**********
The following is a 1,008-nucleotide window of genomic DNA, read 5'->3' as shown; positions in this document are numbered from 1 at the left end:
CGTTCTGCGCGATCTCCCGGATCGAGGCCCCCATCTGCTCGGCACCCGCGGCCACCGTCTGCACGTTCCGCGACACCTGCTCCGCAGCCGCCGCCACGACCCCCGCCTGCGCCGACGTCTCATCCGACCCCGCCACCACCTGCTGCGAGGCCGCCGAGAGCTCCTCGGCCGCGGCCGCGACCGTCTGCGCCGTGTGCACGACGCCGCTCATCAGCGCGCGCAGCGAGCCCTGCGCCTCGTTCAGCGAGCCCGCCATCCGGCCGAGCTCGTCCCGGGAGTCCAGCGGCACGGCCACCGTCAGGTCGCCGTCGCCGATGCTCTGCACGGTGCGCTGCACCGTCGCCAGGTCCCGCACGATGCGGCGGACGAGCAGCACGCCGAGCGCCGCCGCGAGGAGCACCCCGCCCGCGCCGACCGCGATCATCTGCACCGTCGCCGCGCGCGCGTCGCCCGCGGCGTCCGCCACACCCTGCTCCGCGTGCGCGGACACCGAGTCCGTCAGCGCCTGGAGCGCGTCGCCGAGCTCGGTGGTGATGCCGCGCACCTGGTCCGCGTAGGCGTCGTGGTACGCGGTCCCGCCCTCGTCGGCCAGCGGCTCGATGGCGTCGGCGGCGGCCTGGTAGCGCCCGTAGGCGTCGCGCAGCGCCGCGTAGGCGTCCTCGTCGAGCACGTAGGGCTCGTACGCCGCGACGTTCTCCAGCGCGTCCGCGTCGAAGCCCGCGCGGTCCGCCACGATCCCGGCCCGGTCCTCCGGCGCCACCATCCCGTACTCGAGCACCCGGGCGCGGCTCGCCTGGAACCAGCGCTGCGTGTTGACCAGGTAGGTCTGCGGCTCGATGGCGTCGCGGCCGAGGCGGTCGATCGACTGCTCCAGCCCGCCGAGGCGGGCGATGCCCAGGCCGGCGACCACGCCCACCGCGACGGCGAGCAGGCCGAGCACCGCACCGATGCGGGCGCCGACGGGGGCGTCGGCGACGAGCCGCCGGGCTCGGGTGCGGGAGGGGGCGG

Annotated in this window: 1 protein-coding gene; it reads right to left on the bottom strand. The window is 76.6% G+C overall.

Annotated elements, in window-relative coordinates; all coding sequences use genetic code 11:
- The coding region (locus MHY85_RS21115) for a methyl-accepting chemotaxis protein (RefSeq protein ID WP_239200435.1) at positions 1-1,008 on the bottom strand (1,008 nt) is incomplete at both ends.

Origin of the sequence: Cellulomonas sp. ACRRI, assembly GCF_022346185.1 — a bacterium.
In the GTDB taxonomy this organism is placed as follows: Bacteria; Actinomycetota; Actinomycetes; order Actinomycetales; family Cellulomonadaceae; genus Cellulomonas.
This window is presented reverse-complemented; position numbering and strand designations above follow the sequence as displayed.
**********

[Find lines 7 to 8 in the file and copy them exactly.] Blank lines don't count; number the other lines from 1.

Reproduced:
In the GTDB taxonomy this organism is placed as follows: Bacteria; Actinomycetota; Actinomycetes; order Actinomycetales; family Cellulomonadaceae; genus Cellulomonas.
This window is presented reverse-complemented; position numbering and strand designations above follow the sequence as displayed.